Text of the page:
Reflections by Jerry Webber

Wednesday, September 29, 2010

Holding the Tension of the Extremes

I tend to live much of my life in a huge chasm between what I know to be true and my actual practice. In relatively unimportant matters, as well as in life-situations that could make a huge difference, I know more than I do. I live with a huge disconnect between what I know and what I actually do.

Over the past week I've seen this pretty clearly within myself. A week ago I went for another round of tests related to the cancer that lives in my blood. In the tests that came back that day I learned that over the last two months the counts signalling the lymphoma's presence in me have remained level. No change in two months. And that information has thrown me for a loop.

I'm going on six months of treatments now. For the first month and a half of treatments I showed no improvement, so I changed to a new course of chemotherapy. About two months of that more aggressive treatment regimen brought some progress as the numbers slowly indicated a growing health in my blood. Now, however, I've learned that over the last two months my body has held steady, with neither improvement nor regression.

Frankly, that news was disappointing to me. It was more than a little discouraging. It certainly was not what I had expected. This course of treatment was to last for six months, so I've pinned some hopes on having it completed around Thanksgiving. I expect progress. I expect that if I'm going to put in the time feeling miserable with the chemotherapies and drugs that are my daily diet, there would be some progress.

I know better than to set my expectations like that -- I've written in this space over the last few months about the hazard in those internally-manufactured expectations -- but I'm not always able to practice what I know. I know that I'm invited to live day-by-day, to experience daily sustenance and not to project my expectations for the future on some artificially imposed date ahead of me. Yet, over these days I've found myself swimming in discouragement over the test results and even despair as I've started more treatments this week.

Over the last 24 hours, I've specifically named in myself the tendency to swing toward one extreme or the other without holding the tension of the middle ground. Rarely are life-situations all bad or all good, no matter how devastating they may seem at the time. Always there are pulses of Spirit coursing through events that we may or may not notice. But I tend to gravitate to the extremes, labeling a doctor's report or a chance encounter or a challenging situation as either totally "good" or totally "bad." I think of it as all darkness or all light. I leave no room in the middle to hold the tension of these extremes.

It seems like the mark of a mature person is the capacity to hold these extremes without judging them, to stand in the middle of them with some balance and openness. I'm not near that place.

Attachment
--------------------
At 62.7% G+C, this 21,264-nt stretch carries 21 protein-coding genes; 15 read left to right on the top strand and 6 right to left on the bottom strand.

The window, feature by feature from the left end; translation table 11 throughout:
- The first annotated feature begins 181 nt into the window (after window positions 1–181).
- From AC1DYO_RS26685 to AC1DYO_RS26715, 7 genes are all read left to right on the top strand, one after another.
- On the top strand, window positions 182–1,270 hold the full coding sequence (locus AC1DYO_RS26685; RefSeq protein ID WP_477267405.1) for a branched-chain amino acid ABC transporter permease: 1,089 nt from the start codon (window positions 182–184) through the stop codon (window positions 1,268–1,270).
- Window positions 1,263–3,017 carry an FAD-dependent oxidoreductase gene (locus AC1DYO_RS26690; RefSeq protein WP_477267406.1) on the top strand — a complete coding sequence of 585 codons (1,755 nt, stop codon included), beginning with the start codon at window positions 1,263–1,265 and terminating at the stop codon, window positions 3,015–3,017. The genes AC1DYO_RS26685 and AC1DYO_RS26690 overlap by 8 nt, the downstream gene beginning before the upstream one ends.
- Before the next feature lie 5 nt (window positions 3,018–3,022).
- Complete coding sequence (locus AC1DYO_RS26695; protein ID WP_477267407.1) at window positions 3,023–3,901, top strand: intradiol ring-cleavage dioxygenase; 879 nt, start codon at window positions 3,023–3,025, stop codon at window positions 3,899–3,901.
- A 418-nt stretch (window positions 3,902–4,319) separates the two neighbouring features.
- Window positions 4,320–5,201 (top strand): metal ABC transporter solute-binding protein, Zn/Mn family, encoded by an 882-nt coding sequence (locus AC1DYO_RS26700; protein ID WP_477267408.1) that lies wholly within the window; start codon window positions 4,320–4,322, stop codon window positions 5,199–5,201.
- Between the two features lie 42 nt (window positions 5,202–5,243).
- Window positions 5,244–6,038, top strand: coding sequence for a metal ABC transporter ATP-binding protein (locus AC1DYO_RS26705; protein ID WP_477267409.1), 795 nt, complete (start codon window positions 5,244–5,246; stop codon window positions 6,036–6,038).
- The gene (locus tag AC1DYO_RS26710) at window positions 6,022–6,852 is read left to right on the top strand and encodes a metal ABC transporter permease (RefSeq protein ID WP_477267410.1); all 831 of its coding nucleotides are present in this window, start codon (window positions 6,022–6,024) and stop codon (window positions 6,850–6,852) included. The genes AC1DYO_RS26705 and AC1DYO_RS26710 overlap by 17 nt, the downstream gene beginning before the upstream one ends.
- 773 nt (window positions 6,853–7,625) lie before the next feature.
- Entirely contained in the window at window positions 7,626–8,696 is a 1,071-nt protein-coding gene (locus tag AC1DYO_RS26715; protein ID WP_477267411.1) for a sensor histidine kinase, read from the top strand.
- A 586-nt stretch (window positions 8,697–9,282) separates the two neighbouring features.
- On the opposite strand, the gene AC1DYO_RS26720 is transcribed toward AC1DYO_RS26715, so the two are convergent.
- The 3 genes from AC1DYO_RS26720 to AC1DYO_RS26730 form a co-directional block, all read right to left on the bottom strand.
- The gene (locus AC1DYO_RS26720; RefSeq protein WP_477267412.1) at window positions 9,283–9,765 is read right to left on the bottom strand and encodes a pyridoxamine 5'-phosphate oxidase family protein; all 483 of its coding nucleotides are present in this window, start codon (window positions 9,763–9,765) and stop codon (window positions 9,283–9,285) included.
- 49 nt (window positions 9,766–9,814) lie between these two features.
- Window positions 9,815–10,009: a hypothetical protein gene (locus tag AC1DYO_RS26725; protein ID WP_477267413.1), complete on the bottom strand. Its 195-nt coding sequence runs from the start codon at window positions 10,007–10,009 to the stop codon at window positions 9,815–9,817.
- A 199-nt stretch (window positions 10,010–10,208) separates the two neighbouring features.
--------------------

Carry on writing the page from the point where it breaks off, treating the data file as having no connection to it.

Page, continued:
I know better than to do my life in gravitating to those extremes, yet I'm seldom able to carry out what I know. And in that sense, I often create my own misery. I create my own mental framework that locks me into a certain vantage point which narrowly defines the situation I'm dealing with. I choose for one extreme or the other -- in this case, discouragement and despair -- when there are a number of other options available as well.

Ignatius of Loyola, the 16th-17th century Spanish saint, has been a tremendous teacher for me, guiding me to see with more clarity. In lining out a spirituality that helps persons move through all the ups and downs of life, he says things like:

**Have no fixed determination for one thing above all other possibilities . . .

**All life-situations carry the hope and possibility of shaping me into the person God created me to be . . .

**There is not a single option -- of all the possibilities for my life -- that will guarantee my happiness . . .

**A stance of openness in life leads to balance, and thus to true inner freedom . . .

**Christ is present in all things . . .

There is no happy ending tonight to this saga. I'm still in the middle of it. I'm still discouraged, trying not to swirl into depression. My body is pumped full of chemicals, the drugs that are supposed to be my healing. I'm tired from little sleep. I feel irritable. Right now I have little fight in me.

There are things I know to be true tonight, but I struggle to live them.


Robin said...

I am drawn into your expressions of living extremes as I am a person who perhaps always has lived in the middle. Am I afraid to consider the extremes or maybe not so much afraid as I never thought I needed to allow for that. To me the extremes are like spokes out from the center of a wheel or the core of me, my soul. I have always found great comfort and assurance living from the middle and wonder at the challenge of considering the extremes. I will stand or sit quietly in the middle with you.

Anonymous said...

Today is my day for wow-awarenesses. I have been in a rather nowhere spot and pretty miserable state lately. Your words are what I so needed to hear to illumine this place I find myself. Not making it all better or making it going away but understanding what is true and real about it.

It is so incredible how messages that are meant for my soul make their way to me. I stand in awe of our Creator and pray I remain awake for His messages.

Thank you.